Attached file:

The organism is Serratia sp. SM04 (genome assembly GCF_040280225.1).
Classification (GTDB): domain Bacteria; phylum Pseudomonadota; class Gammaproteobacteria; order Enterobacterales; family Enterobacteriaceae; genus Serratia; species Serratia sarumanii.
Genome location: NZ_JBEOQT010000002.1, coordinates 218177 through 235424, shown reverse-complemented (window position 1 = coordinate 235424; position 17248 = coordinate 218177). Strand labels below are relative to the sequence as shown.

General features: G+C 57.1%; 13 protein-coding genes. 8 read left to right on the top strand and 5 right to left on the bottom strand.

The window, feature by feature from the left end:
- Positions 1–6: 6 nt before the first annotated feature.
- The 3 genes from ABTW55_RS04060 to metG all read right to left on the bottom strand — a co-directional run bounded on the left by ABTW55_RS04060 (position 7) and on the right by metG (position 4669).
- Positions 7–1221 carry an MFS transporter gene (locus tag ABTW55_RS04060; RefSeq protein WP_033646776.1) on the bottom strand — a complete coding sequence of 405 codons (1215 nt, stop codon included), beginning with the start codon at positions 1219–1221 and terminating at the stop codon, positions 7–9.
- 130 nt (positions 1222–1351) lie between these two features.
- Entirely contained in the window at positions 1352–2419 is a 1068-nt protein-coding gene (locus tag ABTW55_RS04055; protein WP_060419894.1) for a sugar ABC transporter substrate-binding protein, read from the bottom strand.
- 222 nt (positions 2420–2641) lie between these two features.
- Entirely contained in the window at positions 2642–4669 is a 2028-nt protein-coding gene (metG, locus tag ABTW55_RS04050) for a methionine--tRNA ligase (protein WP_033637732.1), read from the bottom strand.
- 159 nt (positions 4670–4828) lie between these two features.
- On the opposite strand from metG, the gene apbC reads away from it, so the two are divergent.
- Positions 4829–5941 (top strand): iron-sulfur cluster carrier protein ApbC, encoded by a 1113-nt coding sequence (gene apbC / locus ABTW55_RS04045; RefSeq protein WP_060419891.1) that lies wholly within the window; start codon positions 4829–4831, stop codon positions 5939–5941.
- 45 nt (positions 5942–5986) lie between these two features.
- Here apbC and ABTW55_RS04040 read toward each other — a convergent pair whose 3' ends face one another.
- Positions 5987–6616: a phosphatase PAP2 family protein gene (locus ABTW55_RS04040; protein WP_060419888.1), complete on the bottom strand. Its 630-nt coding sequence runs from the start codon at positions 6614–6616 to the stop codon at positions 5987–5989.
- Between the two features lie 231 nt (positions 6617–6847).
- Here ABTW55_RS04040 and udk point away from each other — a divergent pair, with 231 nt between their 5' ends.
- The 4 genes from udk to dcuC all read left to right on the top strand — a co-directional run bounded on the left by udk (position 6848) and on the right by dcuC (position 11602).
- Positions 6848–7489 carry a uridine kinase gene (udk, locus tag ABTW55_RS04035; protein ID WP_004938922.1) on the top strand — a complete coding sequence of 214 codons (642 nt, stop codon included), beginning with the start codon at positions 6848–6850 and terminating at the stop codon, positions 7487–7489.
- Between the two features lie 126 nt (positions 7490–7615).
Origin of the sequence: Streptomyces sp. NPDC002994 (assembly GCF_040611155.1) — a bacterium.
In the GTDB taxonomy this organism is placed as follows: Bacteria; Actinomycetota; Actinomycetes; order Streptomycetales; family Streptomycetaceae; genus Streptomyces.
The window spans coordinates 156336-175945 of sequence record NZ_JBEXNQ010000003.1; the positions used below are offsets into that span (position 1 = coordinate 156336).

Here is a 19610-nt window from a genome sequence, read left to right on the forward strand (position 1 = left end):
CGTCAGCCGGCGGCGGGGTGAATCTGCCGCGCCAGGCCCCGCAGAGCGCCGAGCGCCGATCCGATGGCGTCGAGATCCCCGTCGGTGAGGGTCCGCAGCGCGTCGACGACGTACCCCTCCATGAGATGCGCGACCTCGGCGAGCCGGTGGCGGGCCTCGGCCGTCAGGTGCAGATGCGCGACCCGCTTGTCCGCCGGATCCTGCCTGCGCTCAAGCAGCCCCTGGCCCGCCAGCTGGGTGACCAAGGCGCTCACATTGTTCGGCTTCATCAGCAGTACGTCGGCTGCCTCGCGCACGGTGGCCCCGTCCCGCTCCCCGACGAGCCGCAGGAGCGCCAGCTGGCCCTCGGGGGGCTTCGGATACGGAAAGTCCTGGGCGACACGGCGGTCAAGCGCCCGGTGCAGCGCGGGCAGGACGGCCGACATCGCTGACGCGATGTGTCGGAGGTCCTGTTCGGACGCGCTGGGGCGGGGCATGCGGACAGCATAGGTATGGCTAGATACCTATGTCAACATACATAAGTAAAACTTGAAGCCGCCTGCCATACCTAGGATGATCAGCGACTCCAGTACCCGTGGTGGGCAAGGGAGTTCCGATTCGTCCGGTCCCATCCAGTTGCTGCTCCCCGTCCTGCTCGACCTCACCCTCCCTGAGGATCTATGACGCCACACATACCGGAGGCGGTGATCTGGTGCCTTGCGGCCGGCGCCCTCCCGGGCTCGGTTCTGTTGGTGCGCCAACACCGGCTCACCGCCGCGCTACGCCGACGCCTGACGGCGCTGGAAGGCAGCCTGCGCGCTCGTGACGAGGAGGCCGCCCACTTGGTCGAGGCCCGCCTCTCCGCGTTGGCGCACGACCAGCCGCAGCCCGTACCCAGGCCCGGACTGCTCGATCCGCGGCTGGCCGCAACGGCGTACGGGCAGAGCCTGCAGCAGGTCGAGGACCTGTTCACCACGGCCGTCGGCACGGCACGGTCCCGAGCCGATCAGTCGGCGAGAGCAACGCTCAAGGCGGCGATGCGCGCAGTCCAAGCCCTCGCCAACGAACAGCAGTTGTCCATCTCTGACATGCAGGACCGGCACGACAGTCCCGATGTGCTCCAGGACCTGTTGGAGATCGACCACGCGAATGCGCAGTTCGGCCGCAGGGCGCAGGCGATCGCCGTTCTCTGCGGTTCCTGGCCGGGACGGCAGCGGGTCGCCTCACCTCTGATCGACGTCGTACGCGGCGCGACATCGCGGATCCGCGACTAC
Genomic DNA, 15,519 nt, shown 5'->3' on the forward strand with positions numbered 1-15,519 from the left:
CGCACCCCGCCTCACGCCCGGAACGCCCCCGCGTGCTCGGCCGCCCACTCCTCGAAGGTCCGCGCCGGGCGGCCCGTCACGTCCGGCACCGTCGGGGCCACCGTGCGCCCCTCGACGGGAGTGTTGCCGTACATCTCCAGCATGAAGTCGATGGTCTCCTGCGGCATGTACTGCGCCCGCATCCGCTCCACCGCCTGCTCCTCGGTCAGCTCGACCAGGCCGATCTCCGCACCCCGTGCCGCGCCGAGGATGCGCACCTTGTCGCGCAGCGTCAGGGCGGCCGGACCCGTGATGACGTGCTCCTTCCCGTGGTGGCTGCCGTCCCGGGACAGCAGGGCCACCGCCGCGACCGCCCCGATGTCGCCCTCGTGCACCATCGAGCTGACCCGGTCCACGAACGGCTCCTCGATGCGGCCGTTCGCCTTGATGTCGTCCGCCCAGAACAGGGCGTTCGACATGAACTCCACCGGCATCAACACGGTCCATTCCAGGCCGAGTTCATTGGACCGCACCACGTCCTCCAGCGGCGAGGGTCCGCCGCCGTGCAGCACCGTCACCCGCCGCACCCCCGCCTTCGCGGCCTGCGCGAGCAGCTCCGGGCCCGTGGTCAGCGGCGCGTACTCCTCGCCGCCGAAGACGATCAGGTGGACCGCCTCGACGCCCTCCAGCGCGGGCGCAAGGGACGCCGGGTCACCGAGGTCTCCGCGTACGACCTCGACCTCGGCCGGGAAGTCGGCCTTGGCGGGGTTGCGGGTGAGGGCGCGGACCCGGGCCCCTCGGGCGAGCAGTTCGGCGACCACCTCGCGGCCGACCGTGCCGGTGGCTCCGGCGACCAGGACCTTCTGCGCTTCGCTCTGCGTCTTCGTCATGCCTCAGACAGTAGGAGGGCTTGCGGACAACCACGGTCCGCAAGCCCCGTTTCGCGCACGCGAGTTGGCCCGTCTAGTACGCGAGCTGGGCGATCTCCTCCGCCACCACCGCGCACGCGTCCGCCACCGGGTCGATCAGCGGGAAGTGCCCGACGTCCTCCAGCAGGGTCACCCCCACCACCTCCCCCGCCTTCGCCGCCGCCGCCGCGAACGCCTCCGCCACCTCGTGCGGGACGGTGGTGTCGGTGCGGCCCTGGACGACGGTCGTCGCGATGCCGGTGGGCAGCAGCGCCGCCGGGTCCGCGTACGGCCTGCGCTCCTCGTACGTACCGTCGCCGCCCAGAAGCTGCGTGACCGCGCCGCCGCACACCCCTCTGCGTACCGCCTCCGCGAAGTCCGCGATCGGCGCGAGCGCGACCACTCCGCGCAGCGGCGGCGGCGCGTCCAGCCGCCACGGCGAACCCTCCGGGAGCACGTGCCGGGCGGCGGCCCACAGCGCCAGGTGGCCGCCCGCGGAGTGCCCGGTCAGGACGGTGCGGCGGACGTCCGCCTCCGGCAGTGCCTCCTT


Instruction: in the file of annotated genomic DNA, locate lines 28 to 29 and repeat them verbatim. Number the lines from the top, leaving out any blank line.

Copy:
CGTCAGCCGGCGGCGGGGTGAATCTGCCGCGCCAGGCCCCGCAGAGCGCCGAGCGCCGATCCGATGGCGTCGAGATCCCCGTCGGTGAGGGTCCGCAGCGCGTCGACGACGTACCCCTCCATGAGATGCGCGACCTCGGCGAGCCGGTGGCGGGCCTCGGCCGTCAGGTGCAGATGCGCGACCCGCTTGTCCGCCGGATCCTGCCTGCGCTCAAGCAGCCCCTGGCCCGCCAGCTGGGTGACCAAGGCGCTCACATTGTTCGGCTTCATCAGCAGTACGTCGGCTGCCTCGCGCACGGTGGCCCCGTCCCGCTCCCCGACGAGCCGCAGGAGCGCCAGCTGGCCCTCGGGGGGCTTCGGATACGGAAAGTCCTGGGCGACACGGCGGTCAAGCGCCCGGTGCAGCGCGGGCAGGACGGCCGACATCGCTGACGCGATGTGTCGGAGGTCCTGTTCGGACGCGCTGGGGCGGGGCATGCGGACAGCATAGGTATGGCTAGATACCTATGTCAACATACATAAGTAAAACTTGAAGCCGCCTGCCATACCTAGGATGATCAGCGACTCCAGTACCCGTGGTGGGCAAGGGAGTTCCGATTCGTCCGGTCCCATCCAGTTGCTGCTCCCCGTCCTGCTCGACCTCACCCTCCCTGAGGATCTATGACGCCACACATACCGGAGGCGGTGATCTGGTGCCTTGCGGCCGGCGCCCTCCCGGGCTCGGTTCTGTTGGTGCGCCAACACCGGCTCACCGCCGCGCTACGCCGACGCCTGACGGCGCTGGAAGGCAGCCTGCGCGCTCGTGACGAGGAGGCCGCCCACTTGGTCGAGGCCCGCCTCTCCGCGTTGGCGCACGACCAGCCGCAGCCCGTACCCAGGCCCGGACTGCTCGATCCGCGGCTGGCCGCAACGGCGTACGGGCAGAGCCTGCAGCAGGTCGAGGACCTGTTCACCACGGCCGTCGGCACGGCACGGTCCCGAGCCGATCAGTCGGCGAGAGCAACGCTCAAGGCGGCGATGCGCGCAGTCCAAGCCCTCGCCAACGAACAGCAGTTGTCCATCTCTGACATGCAGGACCGGCACGACAGTCCCGATGTGCTCCAGGACCTGTTGGAGATCGACCACGCGAATGCGCAGTTCGGCCGCAGGGCGCAGGCGATCGCCGTTCTCTGCGGTTCCTGGCCGGGACGGCAGCGGGTCGCCTCACCTCTGATCGACGTCGTACGCGGCGCGACATCGCGGATCCGCGACTAC
Genomic DNA, 15,519 nt, shown 5'->3' on the forward strand with positions numbered 1-15,519 from the left: